Explore the Science of Life with a Biology Degree
What is life? Biology is a lot more than dissecting frogs or looking at slides under a microscope. As a biology student, you’ll gain a practical knowledge of how living things work, from molecules to populations; the know-how to operate scientific equipment; and analytical and problem-solving skills that will stay with you for a lifetime.
A biology degree prepares you for the study of living organisms and offers a wide variety of options for graduates. You can focus your studies, research, and Field Period® experiences on medicine, genetics, live cells, agriculture, ornithology, ecology, diseases, or microbiology.
Get Real Biology Experience
Real-world, hands-on experience is an important part of your Biology degree.
The Keuka College Field Period® gives you the chance to have four separate Biology internships, starting your freshman year.
If you choose to major in biology, you’ll also earn a concentration in biomedical studies.
Your biology degree will prepare you, through study and hands-on research, for careers or graduate study in biology, biochemistry, ecology, education, medical technology, medicine, microbiology, pharmacology, physical therapy, physiology, plant sciences, public health, veterinary medicine, or scientific research.
An impressive number of our biology graduates have gone on to to get advanced degrees from veterinary schools, pre-health programs, and research-related graduate programs.
No matter which major you choose, a minor in biology will provide you with the ability to analyze the surrounding world by generating and testing hypotheses, analyzing data, and drawing conclusions.
The biology minor also provides a useful background in the sciences if you’re interested in pursuing a career in law, health care management, criminal justice, social work, or psychology.
Learn More About the Biology Program
Undergraduate research opportunities, both on-campus and off, have included development of surfboard polymers, the ecology of birds, studies within a cancer lab, and more.
For example, students and faculty can use PCR (the polymerase chain reaction) to make copies of DNA from a variety of plant, animal, and bacterial sources, then sequence the DNA isolated in the laboratory. This technique can help us understand plant pathogens, figure out what we are really eating, and more.
Our students have presented their work at regional and national scientific meetings and have even traveled to Australia to help in one of the world’s leading schizophrenia research laboratories (which happens to be run by a Keuka College alumna... watch her TED talk below!).
Keuka College is on the shore of Keuka Lake—arguably the prettiest of the Finger Lakes. The College’s Sunset Woods and the nearby Penn Yan Outlet Trail are home to thousands of species of plants and animals, providing an ideal environment for biology students. Ornithology students are able to work in the field, identifying birds native to the area.
You’ll get to study in the Jephson Science Center, where students hang out in the Chiral Center or at the Math Table in between classes and labs. A highlight of the building is that the laboratories weren’t simply designed in collaboration with architects, but by the professors who use and teach in them.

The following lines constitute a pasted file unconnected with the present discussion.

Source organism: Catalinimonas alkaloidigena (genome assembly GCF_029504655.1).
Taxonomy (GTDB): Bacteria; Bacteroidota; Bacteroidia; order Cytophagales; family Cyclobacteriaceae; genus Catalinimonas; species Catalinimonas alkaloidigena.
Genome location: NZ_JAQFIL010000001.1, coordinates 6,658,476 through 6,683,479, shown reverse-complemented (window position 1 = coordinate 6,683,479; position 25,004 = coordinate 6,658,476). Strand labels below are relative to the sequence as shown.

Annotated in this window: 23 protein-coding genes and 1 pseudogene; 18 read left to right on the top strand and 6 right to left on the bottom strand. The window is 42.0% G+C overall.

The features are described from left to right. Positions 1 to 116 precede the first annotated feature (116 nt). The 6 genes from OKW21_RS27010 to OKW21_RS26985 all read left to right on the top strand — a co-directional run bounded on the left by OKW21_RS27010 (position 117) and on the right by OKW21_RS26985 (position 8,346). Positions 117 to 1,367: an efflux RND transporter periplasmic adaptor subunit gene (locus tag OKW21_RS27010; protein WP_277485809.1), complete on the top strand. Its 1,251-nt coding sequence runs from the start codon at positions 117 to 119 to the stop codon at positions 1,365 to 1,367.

Our students have access to a wide range of instruments, including:
- Ultraviolet-visible Spectrophotometers
- Sorvall High Capacity Centrifuge
- Opti-sciences Chlorophyll Fluorometer
- Kodak Gel Imaging and Documentation Systems
- Bio-rad Gel Electrophoresis and Western-blotting Apparatus
- High Pressure Liquid Chromatograph
- Gas Chromatograph - Mass Spectrometer
- Fourier Transform Infrared Spectrometer
- Environmental Chamber and incubators
- Biosafety Cabinet
- Nikon Compound and Stereo Microscopes with Digital Camera
- Nikon Inverted Microscope
- End-point Thermal Cycler
- Real-time Thermal Cycler
Chi Beta Phi, the natural science, math, and psychology honor society, offers students the opportunity to network with like-minded peers and have their scholarly accomplishments recognized.
Biology students have also enhanced their education by participating in a number of projects throughout the campus and the community, including:
- Kelsey Morgan '15 co-wrote a research study published in the Journal of Applied Animal Welfare Science.
- Indigo De Jong '15 was the primary author of a study regarding the effects of DDT on eggshell thickness in Red-shouldered Hawks, published in the Kingbird.
- Nikki Wilkins '15 was the primary author of a study assessing the accuracy of Eastern Bluebird nestling age estimates, published in the North American Bird Bander.
- Janelle Davidson '12 was the co-author of a study that examined factors related to the length of stay of dogs in animal shelters, published in the Journal of Applied Animal Welfare Science.
In the division’s work-study program, students learn the “behind the scenes” for preparing a course lab activity and are given a chance to apply what they learn in the classroom. This can include learning microbiological media preparation and sterile techniques, preparing solutions, maintaining live organisms, learning the operation and maintenance of lab equipment, safe chemical handling, ordering supplies, and providing general assistance in the daily operations of a functioning science division.
You’ll also find plenty of opportunities to experiment and discover as a member of clubs and organizations, including Chemistry Club.